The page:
EASA issued EASA AD No. 2008-0035-E, dated February 21, 2008, to correct an unsafe condition for the ECF Model AS 332 C, C1, L, and L1 helicopters. EASA advises that a crack was discovered on an ECF Model AS332L helicopter in fuselage frame 5295, which has plates and angles assembled by riveting that corresponds to the first generation frame (before MOD 0722907). The crack in the frame was found because of a crack in the outer skin and in the butt strap where the rail of the main gear box (MGB) sliding cowling is attached to the frame.
We gave the public the opportunity to participate in developing this AD, but we did not receive any comments on the NPRM (77 FR 63262, October 16, 2012).
These helicopters have been approved by the aviation authority of France and are approved for operation in the United States. Pursuant to our bilateral agreement with France, EASA, its technical representative, has notified us of the unsafe condition described in the EASA AD. We are issuing this AD because we evaluated all information provided by EASA and determined the unsafe condition exists and is likely to exist or develop on other helicopters of these same type designs and that air safety and the public interest require adopting the AD requirements as proposed, except we have updated the contact information for American Eurocopter Corporation. This minor editorial change is consistent with the intent of the proposals in the NPRM (77 FR 63262, October 16, 2012) and will not increase the economic burden on any operator nor increase the scope of the AD.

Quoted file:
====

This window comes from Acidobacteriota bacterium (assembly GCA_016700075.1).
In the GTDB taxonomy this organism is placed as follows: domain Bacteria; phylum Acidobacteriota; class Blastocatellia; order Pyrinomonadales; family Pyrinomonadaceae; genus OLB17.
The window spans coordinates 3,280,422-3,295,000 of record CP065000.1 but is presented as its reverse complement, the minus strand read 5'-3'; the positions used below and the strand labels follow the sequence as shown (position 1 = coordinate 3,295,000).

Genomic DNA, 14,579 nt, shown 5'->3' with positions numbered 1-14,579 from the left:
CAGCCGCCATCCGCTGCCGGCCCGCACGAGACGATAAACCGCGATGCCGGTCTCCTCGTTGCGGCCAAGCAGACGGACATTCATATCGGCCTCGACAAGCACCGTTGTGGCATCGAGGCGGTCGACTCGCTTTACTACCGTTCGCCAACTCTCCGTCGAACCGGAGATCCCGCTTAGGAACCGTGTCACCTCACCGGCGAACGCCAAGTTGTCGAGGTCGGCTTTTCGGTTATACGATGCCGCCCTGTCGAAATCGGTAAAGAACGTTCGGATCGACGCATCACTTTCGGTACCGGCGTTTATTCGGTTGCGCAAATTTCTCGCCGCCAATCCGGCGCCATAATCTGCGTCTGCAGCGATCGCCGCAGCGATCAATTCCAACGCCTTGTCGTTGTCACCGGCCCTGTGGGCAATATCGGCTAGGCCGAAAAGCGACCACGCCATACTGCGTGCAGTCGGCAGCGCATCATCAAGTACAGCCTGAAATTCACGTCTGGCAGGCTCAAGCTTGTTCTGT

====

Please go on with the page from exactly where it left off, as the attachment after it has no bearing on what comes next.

Differences Between This AD and the EASA AD
This AD requires you to repair Frame 5295 before further flight rather than contacting the manufacturer. This AD refers to a check as an inspection to be performed by a mechanic versus a check that a pilot can do if specifically allowed by the AD. This AD also does not list the Model AS332C1 in the applicability because this model is not type certificated in the U.S. This AD also does not allow further flight with the outer skin or butt strap cracked unless it is a ferry flight to a repair facility.
Related Service Information
Eurocopter has issued Alert Service Bulletin No. 05.00.76, Revision 0, dated February 20, 2008 (ASB), which specifies checking for a crack on the outside of the helicopter, on the skin, and the butt strap near the sliding cowling rail attachment. If a crack is found in the outer skin or butt strap, the ASB specifies visually checking for a crack in Frame 5295. The ASB specifies doing MOD 0726478R2, which consists of cutting out a section of the sliding cowling rails. This cut-out exposes the splice near the rail attachment holes, making it easier to detect a crack in the frame during the 10-hour repetitive inspection and thus reducing the risks of a crack going undetected in Frame 5295. Also, the ASB specifies contacting the manufacturer for the “appropriate repair sheet according to how the crack is situated” if there is a crack in Area 1 of Frame 5295. EASA classified this ASB as mandatory and issued AD No. 2008-0035-E, dated February 21, 2008, to ensure the continued airworthiness of these helicopters.